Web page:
As earlier alluded to, Nick does see an element of classism in the sort of roles different actors are afforded. But that hasn't stopped him having lofty aspirations. "I'd really like to play Hades" he tells me "...as in Hades, lord of the underworld" he clarifies, seeing my bemused reaction. The challenge of depicting an entity of "pure malevolence" as he puts it, would be an exciting challenge. "I'd also love to do a Western. On a horse, proper gun toting. That's probably one for my late 30's though".
With so much on the bucket list I wonder what Nick would like viewers to have taken from his performances so far. "An amalgamation of giggles and "F@#% that guy!" Where my characters are concerned. I'd like to think that projects like Chinaski and Judas are roles that serve a deeper more thought provoking purpose for audiences. As for my close ones, I hope that they'd watch my work and feel proud at how far I've come and how persistent I've been to tell and be part of stories not so far from home for me". Casting directors look alive, there's a plethora of roles Nick Preston is ready to tackle. We wouldn't bet against him following in the footsteps of fellow Television Workshop alumni and bagging some honours along the way.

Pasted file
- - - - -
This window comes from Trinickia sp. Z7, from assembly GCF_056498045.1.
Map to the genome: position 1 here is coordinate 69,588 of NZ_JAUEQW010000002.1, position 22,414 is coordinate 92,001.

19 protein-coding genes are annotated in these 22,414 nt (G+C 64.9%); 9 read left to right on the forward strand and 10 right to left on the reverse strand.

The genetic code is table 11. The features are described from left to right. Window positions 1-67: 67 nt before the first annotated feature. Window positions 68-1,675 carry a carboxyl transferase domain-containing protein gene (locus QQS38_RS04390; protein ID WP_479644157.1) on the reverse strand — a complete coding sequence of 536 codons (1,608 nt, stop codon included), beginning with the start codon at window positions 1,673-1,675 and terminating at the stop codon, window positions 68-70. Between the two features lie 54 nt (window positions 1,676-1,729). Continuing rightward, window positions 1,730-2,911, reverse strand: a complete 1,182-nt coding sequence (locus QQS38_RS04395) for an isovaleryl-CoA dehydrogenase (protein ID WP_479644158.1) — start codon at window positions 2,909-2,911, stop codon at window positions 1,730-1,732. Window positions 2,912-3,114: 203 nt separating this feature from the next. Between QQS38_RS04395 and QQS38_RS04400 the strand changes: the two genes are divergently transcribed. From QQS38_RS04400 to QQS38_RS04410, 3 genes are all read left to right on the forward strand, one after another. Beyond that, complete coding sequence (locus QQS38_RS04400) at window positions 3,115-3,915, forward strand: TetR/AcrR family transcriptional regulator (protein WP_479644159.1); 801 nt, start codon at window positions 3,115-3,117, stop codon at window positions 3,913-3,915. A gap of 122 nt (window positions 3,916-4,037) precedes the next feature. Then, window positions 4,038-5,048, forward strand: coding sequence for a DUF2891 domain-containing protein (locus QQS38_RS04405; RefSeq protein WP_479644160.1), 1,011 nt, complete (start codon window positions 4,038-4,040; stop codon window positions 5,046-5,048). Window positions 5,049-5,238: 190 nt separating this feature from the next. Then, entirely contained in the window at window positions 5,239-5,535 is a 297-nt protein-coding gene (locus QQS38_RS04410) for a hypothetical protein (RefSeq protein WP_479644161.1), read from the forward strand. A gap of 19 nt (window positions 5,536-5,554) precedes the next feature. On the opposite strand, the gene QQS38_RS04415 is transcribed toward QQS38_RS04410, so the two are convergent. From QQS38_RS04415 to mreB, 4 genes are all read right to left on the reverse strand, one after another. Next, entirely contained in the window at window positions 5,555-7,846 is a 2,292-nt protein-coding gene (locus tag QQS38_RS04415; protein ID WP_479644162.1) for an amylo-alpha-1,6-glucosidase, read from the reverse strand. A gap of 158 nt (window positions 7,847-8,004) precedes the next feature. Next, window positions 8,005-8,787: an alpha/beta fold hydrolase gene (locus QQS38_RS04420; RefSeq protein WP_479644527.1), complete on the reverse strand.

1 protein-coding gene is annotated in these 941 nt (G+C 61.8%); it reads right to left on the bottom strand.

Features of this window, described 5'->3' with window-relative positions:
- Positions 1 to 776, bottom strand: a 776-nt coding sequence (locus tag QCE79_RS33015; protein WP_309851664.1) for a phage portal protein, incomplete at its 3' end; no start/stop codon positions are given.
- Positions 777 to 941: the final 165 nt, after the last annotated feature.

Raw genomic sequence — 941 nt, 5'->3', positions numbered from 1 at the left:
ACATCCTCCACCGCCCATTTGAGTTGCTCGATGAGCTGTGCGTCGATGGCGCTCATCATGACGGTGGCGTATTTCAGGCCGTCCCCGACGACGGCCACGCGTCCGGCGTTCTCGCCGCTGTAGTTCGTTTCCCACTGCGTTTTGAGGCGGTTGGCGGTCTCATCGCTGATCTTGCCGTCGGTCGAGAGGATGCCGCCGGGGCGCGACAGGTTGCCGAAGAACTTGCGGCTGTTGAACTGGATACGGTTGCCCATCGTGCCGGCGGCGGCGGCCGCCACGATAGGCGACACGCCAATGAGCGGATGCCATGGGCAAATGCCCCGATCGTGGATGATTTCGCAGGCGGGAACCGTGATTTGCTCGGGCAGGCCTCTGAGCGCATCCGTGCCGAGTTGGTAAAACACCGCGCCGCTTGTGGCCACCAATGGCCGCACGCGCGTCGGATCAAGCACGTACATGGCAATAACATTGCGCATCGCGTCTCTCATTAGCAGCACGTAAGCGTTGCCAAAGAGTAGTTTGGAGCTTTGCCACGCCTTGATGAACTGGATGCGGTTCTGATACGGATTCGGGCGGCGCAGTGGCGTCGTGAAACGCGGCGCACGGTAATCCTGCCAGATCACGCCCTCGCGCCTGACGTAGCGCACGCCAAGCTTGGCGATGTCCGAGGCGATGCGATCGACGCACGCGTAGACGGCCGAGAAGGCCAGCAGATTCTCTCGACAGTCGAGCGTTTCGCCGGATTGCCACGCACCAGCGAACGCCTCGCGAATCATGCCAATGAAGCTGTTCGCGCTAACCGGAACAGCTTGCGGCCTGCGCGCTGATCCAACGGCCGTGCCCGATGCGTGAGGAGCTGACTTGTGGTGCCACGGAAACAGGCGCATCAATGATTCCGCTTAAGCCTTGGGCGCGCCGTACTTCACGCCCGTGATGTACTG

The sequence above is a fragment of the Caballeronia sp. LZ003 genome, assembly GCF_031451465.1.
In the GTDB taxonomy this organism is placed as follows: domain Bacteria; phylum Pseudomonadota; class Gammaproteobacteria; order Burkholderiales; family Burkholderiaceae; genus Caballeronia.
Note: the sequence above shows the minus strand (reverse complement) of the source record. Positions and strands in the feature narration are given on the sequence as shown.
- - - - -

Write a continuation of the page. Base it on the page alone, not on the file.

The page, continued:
See more from Nick here
Creative direction, photography and article by Martyn Ewoma
Styling by Ell Cheatle
Shot at Boxed Studios